How to Remove (Isolate) Vocals in Adobe Audition


This article will look at the removal of vocals from a piece of music. Music is composed of different elements. An audio music file will have a vocal part and the instrumentation part. The existence of these two separately are often privy to a few people sometimes it can be limited to the producer who worked on the song. Such processes are useful to DJs who are looking to make remixes of songs.

This article looks specifically looks at an effect known as the Center Channel Extractor in Adobe Audition. This effect has numerous effects that can be used. You can amplify vocals, boost center channel bass, drop vocals by some dBs and not entirely remove them. It is a resourceful effect in making changes to the instrumental parts or the vocal parts of a song.

This article focuses on the process of isolation of vocals in which we end up with the acapella of the vocalist. The inverse of this process is attenuating or removal of vocals from an audio file. In this process, we end up with just the instrumentals.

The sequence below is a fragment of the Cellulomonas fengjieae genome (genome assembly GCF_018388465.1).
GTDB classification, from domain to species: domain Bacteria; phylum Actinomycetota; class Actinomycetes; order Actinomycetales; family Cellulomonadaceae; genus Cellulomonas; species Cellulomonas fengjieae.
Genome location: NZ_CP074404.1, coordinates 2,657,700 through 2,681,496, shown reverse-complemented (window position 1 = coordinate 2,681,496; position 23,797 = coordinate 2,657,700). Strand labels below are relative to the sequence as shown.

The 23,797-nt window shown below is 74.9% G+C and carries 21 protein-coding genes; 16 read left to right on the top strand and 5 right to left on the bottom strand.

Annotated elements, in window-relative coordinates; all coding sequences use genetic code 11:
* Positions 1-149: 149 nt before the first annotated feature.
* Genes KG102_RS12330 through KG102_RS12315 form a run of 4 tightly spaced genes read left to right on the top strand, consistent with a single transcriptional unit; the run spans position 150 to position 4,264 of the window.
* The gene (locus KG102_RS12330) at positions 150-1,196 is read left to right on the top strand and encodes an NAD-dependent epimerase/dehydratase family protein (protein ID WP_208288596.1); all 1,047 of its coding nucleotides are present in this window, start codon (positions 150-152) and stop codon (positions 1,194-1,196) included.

Mixing and mastering songs come with different approaches. This has a huge effect on how successful your process will end up. This is further broken down in the conclusion part of this article. Before that here is the process of isolating vocals in Adobe Audition.

Isolating Vocals in Adobe Audition [Step by Step]

Launch Adobe Audition and import the audio file. After the file has been imported, head over to the effects rack.

effects rack adobe audition

Activate the first effect by clicking the arrow on the right and picking an effect. Clicking on the white arrow will open a dropdown list. From this list, hover your mouse over Stereo Imagery. This will open a new list and click on Center Channel Extractor from this list.

stereo imagery center channel extractor adobe audition

Alternatively, you can access this setting in the Effects option in the menu tab. The list that opens up has a Stereo Imagery option just like the process in the effects rack.

effects option menu tab adobe audition